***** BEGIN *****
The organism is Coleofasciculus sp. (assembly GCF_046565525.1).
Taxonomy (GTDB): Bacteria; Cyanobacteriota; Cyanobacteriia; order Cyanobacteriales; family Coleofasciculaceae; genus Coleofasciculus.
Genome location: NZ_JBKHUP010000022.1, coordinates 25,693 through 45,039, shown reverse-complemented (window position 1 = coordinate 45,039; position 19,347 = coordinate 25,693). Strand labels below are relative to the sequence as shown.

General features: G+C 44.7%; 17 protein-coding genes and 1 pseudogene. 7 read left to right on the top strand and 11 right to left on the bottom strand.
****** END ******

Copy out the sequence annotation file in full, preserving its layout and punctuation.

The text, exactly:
The organism is Coleofasciculus sp. (assembly GCF_046565525.1).
Taxonomy (GTDB): Bacteria; Cyanobacteriota; Cyanobacteriia; order Cyanobacteriales; family Coleofasciculaceae; genus Coleofasciculus.
Genome location: NZ_JBKHUP010000022.1, coordinates 25,693 through 45,039, shown reverse-complemented (window position 1 = coordinate 45,039; position 19,347 = coordinate 25,693). Strand labels below are relative to the sequence as shown.

General features: G+C 44.7%; 17 protein-coding genes and 1 pseudogene. 7 read left to right on the top strand and 11 right to left on the bottom strand.